Lucy owns me. And one day she’ll own you. She’s been engineered to take over the world. (Or at least a company near you.) And while her attributes will very likely mean she will completely and utterly dominate the professional realm, well … they can be challenging to parent.
Example 1: She is a mean negotiator.
A few nights ago, I was roughly two hours into a deep and satisfying slumber when Lucy tiptoed into my room, got up in my grill and tapped me on my nose. I woke with a surge of adrenaline and confusion, thinking my home was being invaded or I was witness to some type of paranormal activity. Nope, it was just her first negotiating tactic: Catch your opponent off guard.
Lucy: I’m bored.
Me: It’s the middle of the night. You’re supposed to be bored.
Lucy: I’m going to sleep in your bed tonight.
Me: You’re getting back in your bed, right now.
Her second negotiating tactic: Let your actions do the talking.
Me: SHHHH!! SHHHHH!!! Lucy, LUCY—please stop. Please stop screaming. You need to sleep in your own bed.
Me: Because if you don’t, I’m taking away your dresses for the next week.
Lucy: Ok. I’m going to wear my long fancy shirt. That’s kind of a like a dress. I love you daddy.
And before I knew it, she was asleep in my bed. I think I even apologized to her. She’s smarter than I am.
Example 2: She knows how to cut through the bullshit.
We were about to leave for school. I suggested a trip to the potty.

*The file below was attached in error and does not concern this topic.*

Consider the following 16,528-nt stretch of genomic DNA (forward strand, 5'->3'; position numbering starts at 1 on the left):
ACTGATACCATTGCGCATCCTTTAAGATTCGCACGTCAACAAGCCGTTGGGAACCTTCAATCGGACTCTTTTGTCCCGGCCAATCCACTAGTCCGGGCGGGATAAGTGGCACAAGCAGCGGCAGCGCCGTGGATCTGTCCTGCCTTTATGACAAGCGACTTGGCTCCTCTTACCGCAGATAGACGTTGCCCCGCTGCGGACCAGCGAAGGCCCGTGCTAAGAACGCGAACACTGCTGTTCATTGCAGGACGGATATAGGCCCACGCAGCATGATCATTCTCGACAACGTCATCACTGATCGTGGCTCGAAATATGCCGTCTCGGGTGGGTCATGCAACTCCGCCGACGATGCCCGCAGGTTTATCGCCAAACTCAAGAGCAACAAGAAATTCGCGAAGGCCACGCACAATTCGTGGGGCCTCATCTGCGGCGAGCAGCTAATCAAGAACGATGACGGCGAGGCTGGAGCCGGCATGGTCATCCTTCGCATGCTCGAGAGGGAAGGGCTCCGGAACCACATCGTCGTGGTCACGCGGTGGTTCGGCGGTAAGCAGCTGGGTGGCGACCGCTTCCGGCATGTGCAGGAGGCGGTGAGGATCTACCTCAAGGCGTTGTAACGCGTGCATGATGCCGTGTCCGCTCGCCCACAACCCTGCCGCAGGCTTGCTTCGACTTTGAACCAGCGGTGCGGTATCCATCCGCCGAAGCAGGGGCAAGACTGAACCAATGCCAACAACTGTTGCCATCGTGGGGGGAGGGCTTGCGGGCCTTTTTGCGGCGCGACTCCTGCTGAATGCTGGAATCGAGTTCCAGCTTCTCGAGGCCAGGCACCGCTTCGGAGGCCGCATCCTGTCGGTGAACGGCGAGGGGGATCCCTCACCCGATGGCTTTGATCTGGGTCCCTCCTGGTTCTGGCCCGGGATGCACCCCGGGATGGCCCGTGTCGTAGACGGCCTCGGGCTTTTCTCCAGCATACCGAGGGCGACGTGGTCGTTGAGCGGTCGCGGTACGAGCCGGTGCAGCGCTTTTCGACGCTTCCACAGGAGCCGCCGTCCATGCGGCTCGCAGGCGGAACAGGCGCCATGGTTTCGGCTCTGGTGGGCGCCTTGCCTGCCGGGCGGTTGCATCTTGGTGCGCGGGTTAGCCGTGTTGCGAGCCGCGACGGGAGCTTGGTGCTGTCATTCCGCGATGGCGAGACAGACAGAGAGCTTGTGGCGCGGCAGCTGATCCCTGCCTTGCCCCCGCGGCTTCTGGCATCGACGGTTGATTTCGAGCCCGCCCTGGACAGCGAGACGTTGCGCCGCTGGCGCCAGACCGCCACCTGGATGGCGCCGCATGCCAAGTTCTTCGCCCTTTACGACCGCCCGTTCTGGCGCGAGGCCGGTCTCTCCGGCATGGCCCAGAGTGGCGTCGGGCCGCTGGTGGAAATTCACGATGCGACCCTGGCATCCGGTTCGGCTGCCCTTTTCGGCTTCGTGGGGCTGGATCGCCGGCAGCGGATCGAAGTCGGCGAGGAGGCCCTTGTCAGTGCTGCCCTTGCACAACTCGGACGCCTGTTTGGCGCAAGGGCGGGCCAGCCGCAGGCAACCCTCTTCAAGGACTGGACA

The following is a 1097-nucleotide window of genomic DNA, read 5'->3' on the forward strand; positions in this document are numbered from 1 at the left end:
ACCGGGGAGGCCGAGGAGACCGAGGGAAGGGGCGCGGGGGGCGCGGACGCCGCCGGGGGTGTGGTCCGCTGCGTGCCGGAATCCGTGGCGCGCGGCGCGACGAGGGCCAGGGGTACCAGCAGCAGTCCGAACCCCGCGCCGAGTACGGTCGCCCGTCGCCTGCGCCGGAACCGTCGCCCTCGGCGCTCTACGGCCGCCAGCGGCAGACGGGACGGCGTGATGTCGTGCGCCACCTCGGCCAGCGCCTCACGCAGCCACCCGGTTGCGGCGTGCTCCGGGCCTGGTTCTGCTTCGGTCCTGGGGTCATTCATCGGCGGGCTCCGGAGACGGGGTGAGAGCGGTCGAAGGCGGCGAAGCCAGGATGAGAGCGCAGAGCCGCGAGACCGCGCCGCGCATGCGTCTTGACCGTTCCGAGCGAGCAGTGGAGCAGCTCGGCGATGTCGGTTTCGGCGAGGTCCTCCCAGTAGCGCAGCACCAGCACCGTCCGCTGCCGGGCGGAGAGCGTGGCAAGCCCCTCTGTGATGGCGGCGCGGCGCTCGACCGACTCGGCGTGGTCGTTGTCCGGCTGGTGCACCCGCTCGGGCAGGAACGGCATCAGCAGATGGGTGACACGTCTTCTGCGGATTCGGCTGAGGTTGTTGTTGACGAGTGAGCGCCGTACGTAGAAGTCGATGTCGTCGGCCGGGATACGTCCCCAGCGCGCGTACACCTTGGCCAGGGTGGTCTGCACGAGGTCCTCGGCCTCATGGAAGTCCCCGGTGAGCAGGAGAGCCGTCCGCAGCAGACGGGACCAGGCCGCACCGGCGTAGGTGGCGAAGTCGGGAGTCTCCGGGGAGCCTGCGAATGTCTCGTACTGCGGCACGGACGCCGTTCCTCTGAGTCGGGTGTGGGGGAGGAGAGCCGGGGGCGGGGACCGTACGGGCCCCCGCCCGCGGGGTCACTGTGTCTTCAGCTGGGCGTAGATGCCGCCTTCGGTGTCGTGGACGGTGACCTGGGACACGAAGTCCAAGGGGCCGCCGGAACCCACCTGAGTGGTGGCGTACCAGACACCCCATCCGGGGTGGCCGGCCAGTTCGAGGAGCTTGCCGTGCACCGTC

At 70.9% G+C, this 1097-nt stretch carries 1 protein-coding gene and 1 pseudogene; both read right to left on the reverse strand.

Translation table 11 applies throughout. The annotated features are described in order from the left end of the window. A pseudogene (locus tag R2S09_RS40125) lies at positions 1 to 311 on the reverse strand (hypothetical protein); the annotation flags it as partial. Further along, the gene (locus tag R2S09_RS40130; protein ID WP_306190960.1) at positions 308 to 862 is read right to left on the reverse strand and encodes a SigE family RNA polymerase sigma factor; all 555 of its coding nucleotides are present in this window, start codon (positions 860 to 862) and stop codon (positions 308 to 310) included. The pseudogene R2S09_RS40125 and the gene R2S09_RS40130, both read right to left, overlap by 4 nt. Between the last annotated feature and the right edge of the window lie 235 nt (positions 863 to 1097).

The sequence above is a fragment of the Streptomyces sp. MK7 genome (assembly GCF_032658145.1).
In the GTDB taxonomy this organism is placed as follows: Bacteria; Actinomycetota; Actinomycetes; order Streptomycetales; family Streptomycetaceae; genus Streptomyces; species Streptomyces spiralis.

Lucy: I don’t have to go.
Me: Lucy, get on the potty.
Lucy (in a tempered voice that sounded like Kermit the Frog speaking through a kazoo under his breath): Stop bossing me.
Me: What was that?
Lucy (in same voice but louder and marginally more audible): You’re bossing me, dad.
Me: That’s because I’m the boss.
I dragged her into the potty and broke into a diatribe.
Me: Lucy, this is for your benefit. You need to listen to your body and make good decisions, and you need to stop fighting me. Why are we even having this conversation?
She looked at me with puppy dog eyes, and raised both palms to the sky with a shoulder shrug and said, “Well Dad, you know. Blah blah blah.”
She “blah blah blahed” me! I fought off the smile and hysterical laughter, determined to maintain a stern upper hand. But in this moment of pause, I was hit with the realization that she was actually right. My logical argument was really just a bunch of blah.
We did not go to the potty.
Example 3: She likes to win.
My wife recently taught her how to play Go Fish. She picked it up quickly—you have to be cunning if you’re going to run a company someday—and by the third game, she legitimately won, though not very gracefully.
Lucy: Mom, did you want to win the game?
Marie: I wanted to have fun.
Lucy: Did you try to match all of your cards?
Marie: Why are you asking me?
Lucy: I matched all of my cards. You should have matched your cards too.
Marie: I’m glad you enjoyed the game.
Lucy: You were supposed to match your cards. I did.
Marie: I’m not sure I want to play with you if you are going to make me feel bad about losing.
Lucy: Do you feel bad because I matched all of my cards? Did you think you were going to win the game?
Marie: Do you want to play again?
Lucy: I bet you want to match your cards this time.
Marie (to me): Your turn, Dad.
So to all future employers – take note. She’s the total package, but hire with caution. Because if she wants your job, she’ll eventually get it. She has her ways.
–The Big Papa Avocado, Executive Assistant.